Sheffield Council has said its ‘concerns have been heard’ after NHS bosses decided against slashing the city’s health budget by £48 million.
The NHS Sheffield Clinical Commissioning Group’s total annual budget was set at £691m last year – but in September The Star reported that this sum could have been cut by 7.6 per cent to just over £642m, sparking anger among councillors.
But instead NHS England has increased the budget by more than two per cent, in line with inflation – which means Sheffield will have roughly the same amount of money to spend in 2014/15.
A further rise of 1.7 per cent follows in 2015/16.
Under government proposals, the way in which funding for health services was worked out was to be changed to give less weight to social deprivation.
This would have meant more money for areas with large numbers of pensioners – but places with younger populations like Sheffield were set to lose out.
John Mothersole, chief executive of Sheffield Council, said: “Along with other partners in Yorkshire we raised our severe concerns earlier this year to plans that would have seen a huge amount of cash pulled out of the NHS in Sheffield.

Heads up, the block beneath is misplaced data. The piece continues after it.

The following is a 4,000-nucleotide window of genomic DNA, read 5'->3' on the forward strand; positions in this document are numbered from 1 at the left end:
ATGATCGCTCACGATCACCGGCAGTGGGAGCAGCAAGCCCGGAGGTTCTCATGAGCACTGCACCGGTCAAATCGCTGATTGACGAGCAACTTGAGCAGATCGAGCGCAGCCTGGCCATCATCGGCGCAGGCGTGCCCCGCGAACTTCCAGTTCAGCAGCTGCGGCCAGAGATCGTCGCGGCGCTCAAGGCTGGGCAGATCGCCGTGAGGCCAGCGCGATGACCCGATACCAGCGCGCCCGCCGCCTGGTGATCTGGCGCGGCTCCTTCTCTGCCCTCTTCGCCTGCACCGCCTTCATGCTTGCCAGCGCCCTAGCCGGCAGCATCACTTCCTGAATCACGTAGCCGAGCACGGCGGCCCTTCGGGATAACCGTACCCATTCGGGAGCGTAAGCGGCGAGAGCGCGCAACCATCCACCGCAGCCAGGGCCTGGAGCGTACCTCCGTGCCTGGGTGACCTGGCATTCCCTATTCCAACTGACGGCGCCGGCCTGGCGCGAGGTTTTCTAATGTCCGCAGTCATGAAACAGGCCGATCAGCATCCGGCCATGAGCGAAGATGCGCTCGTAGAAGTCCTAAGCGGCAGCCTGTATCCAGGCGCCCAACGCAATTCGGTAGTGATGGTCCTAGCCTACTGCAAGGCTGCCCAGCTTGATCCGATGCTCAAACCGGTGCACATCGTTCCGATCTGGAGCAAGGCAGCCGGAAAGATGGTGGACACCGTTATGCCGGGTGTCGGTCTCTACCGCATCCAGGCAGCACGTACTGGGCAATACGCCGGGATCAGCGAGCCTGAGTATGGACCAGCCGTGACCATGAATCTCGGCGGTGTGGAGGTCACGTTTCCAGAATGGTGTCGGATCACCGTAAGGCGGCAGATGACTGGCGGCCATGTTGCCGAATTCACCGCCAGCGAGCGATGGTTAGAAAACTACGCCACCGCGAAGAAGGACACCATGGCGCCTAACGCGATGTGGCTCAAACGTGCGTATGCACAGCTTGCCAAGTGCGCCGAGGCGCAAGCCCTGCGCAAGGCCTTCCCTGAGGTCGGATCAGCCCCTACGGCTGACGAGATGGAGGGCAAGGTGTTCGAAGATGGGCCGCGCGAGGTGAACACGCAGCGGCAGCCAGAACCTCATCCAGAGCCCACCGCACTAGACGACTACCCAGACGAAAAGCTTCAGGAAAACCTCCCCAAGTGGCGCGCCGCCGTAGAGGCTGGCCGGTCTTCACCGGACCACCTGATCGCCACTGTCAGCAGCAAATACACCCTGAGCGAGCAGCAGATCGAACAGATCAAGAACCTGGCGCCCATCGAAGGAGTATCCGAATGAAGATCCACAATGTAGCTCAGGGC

“It looks like some of our concerns have been heard, at least for now, but we will continue to be vigilant in what are still tough times for services for the public of our city.”
Paul Baumann, chief financial officer for NHS England, said: “This is a very testing period for the NHS and every pound we spend needs to be invested wisely to drive the best outcomes for the patients and communities we serve.
“We now have a funding formula that we think does this more accurately and more fairly.
“A particular challenge is the best way to reflect the needs of the most deprived communities, who may not currently be accessing the services they need at the right time.
“The new formula now includes a measure which aims to address this.”